medwireNews: Researchers have characterized rheumatic immune-related adverse events (Rh-irAEs) that occur in patients with cancer who are undergoing treatment with immune checkpoint inhibitors.
“In addition to transforming oncology in the past few years, these drugs have given rheumatologists a new category of autoimmune disease to treat, and with over 1500 ongoing clinical trials I think this is a field that is only going to continue to grow,” Michael Richter (Mayo Clinic, Rochester, Minnesota, USA) told delegates at the 2018 ACR/ARHP Annual Meeting in Chicago, Illinois, USA.
In the study, which was also published in Arthritis & Rheumatology, Richter and colleagues analyzed the medical records from 1293 patients who received treatment with a checkpoint inhibitor – including pembrolizumab, nivolumab, ipilimumab, avelumab, and atezolizumab – at their institution between 2011 and 2018.
A total of 43 (3.3%) of these patients developed Rh-irAEs, as did 18 individuals who were treated with immune checkpoint inhibitors elsewhere and included in the study. Patients were followed up for an average of 86 weeks following Rh-irAE diagnosis.
The most commonly occurring Rh-irAE was inflammatory arthritis, affecting 34 patients, with an overall prevalence of 2% in the study population. The majority of patients who developed inflammatory arthritis were receiving pembrolizumab (55.9%), followed by nivolumab (20.6%) and ipilimumab (11.8%). In all, 62% of individuals who developed inflammatory arthritis received care from a rheumatologist, and most (76%) were treated with glucocorticoids, which were given for an average duration of 18 weeks.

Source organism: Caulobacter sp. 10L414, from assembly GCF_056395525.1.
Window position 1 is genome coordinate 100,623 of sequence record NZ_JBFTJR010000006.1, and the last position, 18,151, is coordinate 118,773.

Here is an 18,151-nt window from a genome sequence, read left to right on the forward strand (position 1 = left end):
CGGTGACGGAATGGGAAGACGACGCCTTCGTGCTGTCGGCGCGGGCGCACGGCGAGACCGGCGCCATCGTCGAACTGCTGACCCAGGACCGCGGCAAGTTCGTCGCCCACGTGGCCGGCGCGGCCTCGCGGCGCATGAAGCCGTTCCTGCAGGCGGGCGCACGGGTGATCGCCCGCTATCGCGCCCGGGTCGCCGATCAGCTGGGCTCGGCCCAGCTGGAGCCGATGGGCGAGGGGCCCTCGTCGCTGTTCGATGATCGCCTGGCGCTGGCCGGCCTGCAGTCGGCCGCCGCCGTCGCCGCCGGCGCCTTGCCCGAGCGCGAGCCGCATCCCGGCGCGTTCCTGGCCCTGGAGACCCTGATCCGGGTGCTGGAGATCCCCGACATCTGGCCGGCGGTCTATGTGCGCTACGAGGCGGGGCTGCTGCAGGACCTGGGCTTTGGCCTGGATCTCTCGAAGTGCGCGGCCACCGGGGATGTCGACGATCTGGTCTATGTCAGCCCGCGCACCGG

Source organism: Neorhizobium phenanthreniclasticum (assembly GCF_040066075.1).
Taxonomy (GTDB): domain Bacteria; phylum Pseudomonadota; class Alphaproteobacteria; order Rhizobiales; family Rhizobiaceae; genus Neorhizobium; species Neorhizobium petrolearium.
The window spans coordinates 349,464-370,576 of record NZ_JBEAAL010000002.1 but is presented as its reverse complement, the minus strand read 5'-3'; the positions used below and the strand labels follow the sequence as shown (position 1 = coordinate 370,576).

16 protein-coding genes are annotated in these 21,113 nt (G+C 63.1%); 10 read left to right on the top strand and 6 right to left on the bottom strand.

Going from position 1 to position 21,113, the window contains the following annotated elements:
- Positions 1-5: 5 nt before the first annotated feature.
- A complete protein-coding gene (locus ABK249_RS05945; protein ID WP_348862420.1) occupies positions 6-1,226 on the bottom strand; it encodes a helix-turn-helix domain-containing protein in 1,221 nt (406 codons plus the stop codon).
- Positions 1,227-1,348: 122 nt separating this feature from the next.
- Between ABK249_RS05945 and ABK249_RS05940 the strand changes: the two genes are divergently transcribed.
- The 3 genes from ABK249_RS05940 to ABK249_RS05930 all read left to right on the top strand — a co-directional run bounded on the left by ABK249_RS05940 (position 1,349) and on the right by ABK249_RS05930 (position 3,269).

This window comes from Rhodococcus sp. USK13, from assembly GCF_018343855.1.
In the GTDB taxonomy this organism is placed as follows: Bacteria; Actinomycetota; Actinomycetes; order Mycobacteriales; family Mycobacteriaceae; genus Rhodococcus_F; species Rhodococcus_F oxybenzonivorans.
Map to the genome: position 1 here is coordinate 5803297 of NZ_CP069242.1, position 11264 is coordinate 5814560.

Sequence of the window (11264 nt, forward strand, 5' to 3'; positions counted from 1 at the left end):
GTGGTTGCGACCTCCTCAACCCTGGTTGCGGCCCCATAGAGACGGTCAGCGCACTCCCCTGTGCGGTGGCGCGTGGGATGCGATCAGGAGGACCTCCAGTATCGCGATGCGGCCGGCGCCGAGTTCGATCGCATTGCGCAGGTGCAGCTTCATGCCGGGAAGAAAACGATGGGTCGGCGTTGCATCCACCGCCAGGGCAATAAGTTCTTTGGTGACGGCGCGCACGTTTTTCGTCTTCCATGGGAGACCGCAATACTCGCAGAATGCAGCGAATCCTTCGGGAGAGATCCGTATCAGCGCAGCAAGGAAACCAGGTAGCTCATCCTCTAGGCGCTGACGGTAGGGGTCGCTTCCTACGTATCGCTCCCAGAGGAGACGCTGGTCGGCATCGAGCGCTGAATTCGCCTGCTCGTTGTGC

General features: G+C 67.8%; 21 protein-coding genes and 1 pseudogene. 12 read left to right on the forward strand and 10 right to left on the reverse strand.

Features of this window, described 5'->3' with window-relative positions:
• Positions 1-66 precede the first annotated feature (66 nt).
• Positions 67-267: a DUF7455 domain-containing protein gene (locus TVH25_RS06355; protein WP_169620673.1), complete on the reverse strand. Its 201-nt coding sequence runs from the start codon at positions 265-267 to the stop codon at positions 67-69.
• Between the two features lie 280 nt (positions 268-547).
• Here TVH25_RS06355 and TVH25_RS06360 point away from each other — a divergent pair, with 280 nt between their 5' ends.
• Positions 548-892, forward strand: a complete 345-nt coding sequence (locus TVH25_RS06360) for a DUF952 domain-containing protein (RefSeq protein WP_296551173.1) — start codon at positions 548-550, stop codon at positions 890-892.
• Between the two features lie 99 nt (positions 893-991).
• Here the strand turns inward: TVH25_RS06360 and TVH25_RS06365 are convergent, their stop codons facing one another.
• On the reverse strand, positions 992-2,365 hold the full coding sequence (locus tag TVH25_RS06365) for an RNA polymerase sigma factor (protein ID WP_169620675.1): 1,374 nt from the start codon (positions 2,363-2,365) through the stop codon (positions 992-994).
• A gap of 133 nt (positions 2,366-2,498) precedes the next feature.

“The good news is most of these patients were able to continue their cancer therapy,” with only three patients discontinuing immune checkpoint inhibitor treatment as a result of inflammatory arthritis, said Richter.
Almost half (47%) of patients with inflammatory arthritis experienced complete resolution of their Rh-irAE symptoms over the study period, while the remaining 53% experienced partial resolution with treatment.
The second most common Rh-irAE was myopathy, which affected 10 patients, giving an overall prevalence of 0.8%. All patients with a diagnosis of myopathy were treated with glucocorticoids; seven experienced complete resolution of symptoms, while two died due to complications related to bulbar myopathy and myocarditis, and one died from a cause unrelated to treatment. Richter noted that the majority of patients with myopathy required discontinuation of immune checkpoint inhibitor treatment.
The remaining 17 patients with Rh-irAEs were categorized as having other rheumatic syndromes, including connective tissue disease, vasculitis, polymyalgia-like syndrome, and flared pre-existing rheumatic diseases.
A total of 13 patients in the overall cohort had pre-existing rheumatic disease and five experienced flares during treatment with immune checkpoint inhibitors.
Together, these findings suggest that “Rh-irAEs likely represent a broad range of immunologic phenotypes,” concluded Richter.
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